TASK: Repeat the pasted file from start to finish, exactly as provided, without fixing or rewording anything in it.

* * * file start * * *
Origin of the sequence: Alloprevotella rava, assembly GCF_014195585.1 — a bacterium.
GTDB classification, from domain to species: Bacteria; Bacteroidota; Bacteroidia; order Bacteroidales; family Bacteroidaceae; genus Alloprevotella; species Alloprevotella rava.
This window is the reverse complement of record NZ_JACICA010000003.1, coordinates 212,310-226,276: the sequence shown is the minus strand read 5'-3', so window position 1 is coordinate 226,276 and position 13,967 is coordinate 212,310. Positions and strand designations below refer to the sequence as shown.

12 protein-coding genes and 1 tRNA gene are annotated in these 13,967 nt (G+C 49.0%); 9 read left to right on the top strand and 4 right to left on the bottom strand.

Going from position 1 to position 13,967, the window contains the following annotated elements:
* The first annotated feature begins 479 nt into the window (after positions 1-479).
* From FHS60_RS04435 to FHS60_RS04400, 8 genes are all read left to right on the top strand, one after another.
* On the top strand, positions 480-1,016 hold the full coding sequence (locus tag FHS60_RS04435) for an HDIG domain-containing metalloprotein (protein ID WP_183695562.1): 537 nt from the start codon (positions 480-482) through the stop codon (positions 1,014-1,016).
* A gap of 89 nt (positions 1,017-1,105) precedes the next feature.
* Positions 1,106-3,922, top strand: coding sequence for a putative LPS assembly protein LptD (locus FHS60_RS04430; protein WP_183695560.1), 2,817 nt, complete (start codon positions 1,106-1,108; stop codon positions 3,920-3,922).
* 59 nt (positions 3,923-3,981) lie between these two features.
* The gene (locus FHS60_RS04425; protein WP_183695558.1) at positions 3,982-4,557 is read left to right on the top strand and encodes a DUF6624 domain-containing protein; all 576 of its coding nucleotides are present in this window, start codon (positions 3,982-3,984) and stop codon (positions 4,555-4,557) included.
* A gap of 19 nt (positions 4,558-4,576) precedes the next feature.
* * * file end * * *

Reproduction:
Origin of the sequence: Alloprevotella rava, assembly GCF_014195585.1 — a bacterium.
GTDB classification, from domain to species: Bacteria; Bacteroidota; Bacteroidia; order Bacteroidales; family Bacteroidaceae; genus Alloprevotella; species Alloprevotella rava.
This window is the reverse complement of record NZ_JACICA010000003.1, coordinates 212,310-226,276: the sequence shown is the minus strand read 5'-3', so window position 1 is coordinate 226,276 and position 13,967 is coordinate 212,310. Positions and strand designations below refer to the sequence as shown.

12 protein-coding genes and 1 tRNA gene are annotated in these 13,967 nt (G+C 49.0%); 9 read left to right on the top strand and 4 right to left on the bottom strand.

Going from position 1 to position 13,967, the window contains the following annotated elements:
* The first annotated feature begins 479 nt into the window (after positions 1-479).
* From FHS60_RS04435 to FHS60_RS04400, 8 genes are all read left to right on the top strand, one after another.
* On the top strand, positions 480-1,016 hold the full coding sequence (locus tag FHS60_RS04435) for an HDIG domain-containing metalloprotein (protein ID WP_183695562.1): 537 nt from the start codon (positions 480-482) through the stop codon (positions 1,014-1,016).
* A gap of 89 nt (positions 1,017-1,105) precedes the next feature.
* Positions 1,106-3,922, top strand: coding sequence for a putative LPS assembly protein LptD (locus FHS60_RS04430; protein WP_183695560.1), 2,817 nt, complete (start codon positions 1,106-1,108; stop codon positions 3,920-3,922).
* 59 nt (positions 3,923-3,981) lie between these two features.
* The gene (locus FHS60_RS04425; protein WP_183695558.1) at positions 3,982-4,557 is read left to right on the top strand and encodes a DUF6624 domain-containing protein; all 576 of its coding nucleotides are present in this window, start codon (positions 3,982-3,984) and stop codon (positions 4,555-4,557) included.
* A gap of 19 nt (positions 4,558-4,576) precedes the next feature.